Two brothers , Jean-Baptiste and Paul Martin launched Manufacture de Velours et Peluches Martin in the 1830's. Their factory in Tarare employed 1500 workers in 1855 and 3500 in 1873. For the first 15 years they produced only two different products: plush fabric and black velvet.
Montessuy & Chomer
Montessuy started producing high quality silk fabric in the early 18th century. In the early 19th century they built the first industrialised factory that produced crepe in Renage and Vienne.They employed 1250 workers in 1875. They were one of the first tetxile companies with an integrated production from spinning to dyeing.
Maison Palluat & Testenoire
Born in 1815 Philippe Testenoire started his career at Saint Etienne, an industrial town not far from Lyon. Palluat & Testenoire had textile mills in France, Spain, Italy and Lebanon. In 1885, 3500 workers were employed and Palluat & Testenoire was the second most important textile company in Lyon.
L. Payen & Cie
One of the oldest companies in Lyon that is still active. Francois Payen was a silk merchant in Paris at the time of Louis XV. His elder son, Jean Payen, set up shop in Lyon in the end of the 18th century. In the 19th century they started industrial production of spun thread with factories located in France, Austria, Italy, Spain, India. In the 1880s more than 8000 people were employed by Payen. Today L. Payen & Cie has its base in St Julien en St Alban.
Veuve Monterrad & Fils:
As early as 1737 the name of Joseph Monterrad appeared as an important figure in the silk industry in Lyon. His successors, Sébastien Monterrad in the end of the 18th century and Amédée Monterrad in the first half of the 19th century, continued to develop their activities in the silk industry to the point where they were known as one of the most imporatant silk manufacturers in Lyon.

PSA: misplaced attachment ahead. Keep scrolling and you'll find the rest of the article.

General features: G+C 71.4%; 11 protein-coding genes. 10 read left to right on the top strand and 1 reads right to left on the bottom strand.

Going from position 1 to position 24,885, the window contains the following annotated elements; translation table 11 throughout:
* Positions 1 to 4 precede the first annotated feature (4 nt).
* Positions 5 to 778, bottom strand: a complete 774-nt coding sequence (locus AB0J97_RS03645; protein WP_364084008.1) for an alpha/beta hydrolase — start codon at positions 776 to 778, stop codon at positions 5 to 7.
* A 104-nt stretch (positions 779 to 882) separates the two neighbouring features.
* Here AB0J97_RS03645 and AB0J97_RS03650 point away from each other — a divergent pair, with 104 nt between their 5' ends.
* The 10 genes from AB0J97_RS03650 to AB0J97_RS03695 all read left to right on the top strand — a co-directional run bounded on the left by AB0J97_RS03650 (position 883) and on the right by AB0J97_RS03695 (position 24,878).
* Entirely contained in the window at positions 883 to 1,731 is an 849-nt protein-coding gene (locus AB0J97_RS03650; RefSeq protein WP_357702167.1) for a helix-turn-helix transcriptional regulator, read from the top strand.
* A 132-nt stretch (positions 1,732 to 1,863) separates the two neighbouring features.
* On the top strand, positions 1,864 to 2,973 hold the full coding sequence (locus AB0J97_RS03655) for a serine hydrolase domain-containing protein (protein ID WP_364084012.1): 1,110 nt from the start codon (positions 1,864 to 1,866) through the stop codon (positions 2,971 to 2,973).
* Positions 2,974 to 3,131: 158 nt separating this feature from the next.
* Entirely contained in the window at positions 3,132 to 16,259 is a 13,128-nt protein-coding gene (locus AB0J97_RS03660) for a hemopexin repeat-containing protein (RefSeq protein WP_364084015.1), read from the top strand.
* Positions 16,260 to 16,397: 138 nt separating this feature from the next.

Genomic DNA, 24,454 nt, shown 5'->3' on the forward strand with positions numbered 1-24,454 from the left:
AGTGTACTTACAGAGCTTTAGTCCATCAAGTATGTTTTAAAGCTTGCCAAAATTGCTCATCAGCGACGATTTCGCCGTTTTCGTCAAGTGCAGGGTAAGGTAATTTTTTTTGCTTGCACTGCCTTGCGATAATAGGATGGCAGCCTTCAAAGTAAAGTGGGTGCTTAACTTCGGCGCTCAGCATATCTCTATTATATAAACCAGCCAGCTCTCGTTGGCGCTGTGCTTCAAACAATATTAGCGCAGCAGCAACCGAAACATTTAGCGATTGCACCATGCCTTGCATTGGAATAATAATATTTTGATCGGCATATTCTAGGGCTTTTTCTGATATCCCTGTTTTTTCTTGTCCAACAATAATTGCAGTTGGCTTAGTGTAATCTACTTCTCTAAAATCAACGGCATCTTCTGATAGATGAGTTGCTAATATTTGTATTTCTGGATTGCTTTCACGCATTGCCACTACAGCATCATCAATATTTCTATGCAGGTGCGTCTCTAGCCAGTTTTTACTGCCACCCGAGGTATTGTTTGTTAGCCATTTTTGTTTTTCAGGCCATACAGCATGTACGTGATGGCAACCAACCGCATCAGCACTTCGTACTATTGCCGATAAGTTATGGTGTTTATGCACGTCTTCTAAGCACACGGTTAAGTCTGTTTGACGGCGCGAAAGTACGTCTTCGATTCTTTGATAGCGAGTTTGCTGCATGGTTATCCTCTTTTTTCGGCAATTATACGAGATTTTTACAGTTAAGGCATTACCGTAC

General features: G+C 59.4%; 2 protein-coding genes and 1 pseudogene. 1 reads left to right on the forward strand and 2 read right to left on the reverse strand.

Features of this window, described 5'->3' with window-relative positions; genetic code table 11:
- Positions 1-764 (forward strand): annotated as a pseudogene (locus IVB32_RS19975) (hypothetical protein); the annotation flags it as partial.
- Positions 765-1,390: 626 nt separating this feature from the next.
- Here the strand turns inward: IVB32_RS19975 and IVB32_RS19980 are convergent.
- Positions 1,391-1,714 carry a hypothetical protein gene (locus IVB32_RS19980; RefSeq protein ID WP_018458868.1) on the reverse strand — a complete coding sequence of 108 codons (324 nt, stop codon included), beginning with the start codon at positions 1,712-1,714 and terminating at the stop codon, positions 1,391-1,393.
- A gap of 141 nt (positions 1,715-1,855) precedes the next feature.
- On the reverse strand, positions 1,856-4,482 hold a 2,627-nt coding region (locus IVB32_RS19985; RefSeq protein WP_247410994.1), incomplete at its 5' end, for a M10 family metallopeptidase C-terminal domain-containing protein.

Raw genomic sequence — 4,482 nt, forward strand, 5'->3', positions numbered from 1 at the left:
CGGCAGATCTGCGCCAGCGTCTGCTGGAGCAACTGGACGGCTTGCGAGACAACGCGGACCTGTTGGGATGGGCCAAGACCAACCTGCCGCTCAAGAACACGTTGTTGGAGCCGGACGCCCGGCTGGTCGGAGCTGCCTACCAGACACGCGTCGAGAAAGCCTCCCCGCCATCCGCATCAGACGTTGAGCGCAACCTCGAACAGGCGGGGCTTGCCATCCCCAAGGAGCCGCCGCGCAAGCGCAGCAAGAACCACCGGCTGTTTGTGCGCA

Léon Permezel, son of a candle manufacturer, created L. Permezel & Cie in 1870. They were vey successful in designing and producing cloth for a much larger market than the traditional silk industry in Lyon. They never built any factories, operating through subcontractors. They had a very large commercial network in Paris, London, New York, Bombay, Como, Yokohama, Zurich, Barcelone, Melbourne).
Tassianri & Chatel
Founded in 1868 by Cleto Tassinari, Tassinari et Chatel is one of the oldest companies in Lyon. In 1870 Tassinari & Chatel took over Maison Grand, successor to Maison Pernon in the early 19th century.
Maison Cordelier & Lemire
Charles Cordelier took over the silk business of Déchazelle in the early 19th century. He formed a partnership with Marie-Jacques Lemire. They acquired the factory of Chuard, the successor of Bissardon. They were sold to Lamy & Giraud in the second half of the 19th century.
Arquillière & Mourron:
They reveived an award at "Exposition des produits de l'industrie Francaise" in 1827 for their crepe and gros de Naples.
Lemire Danguin & Cie.
Pottin Crozier & Cie
Godemard & Meynier: Paisley Shawls
C M Teillard
Claude Cinier : Silk Paisley Shawls
Eymard & Cie
Louis Girard neveu: Velvet
Heckel ainé : silk satin
Ollat et Desvernay: founded in 1818., 350 workers in 1835
Maurier & Bernard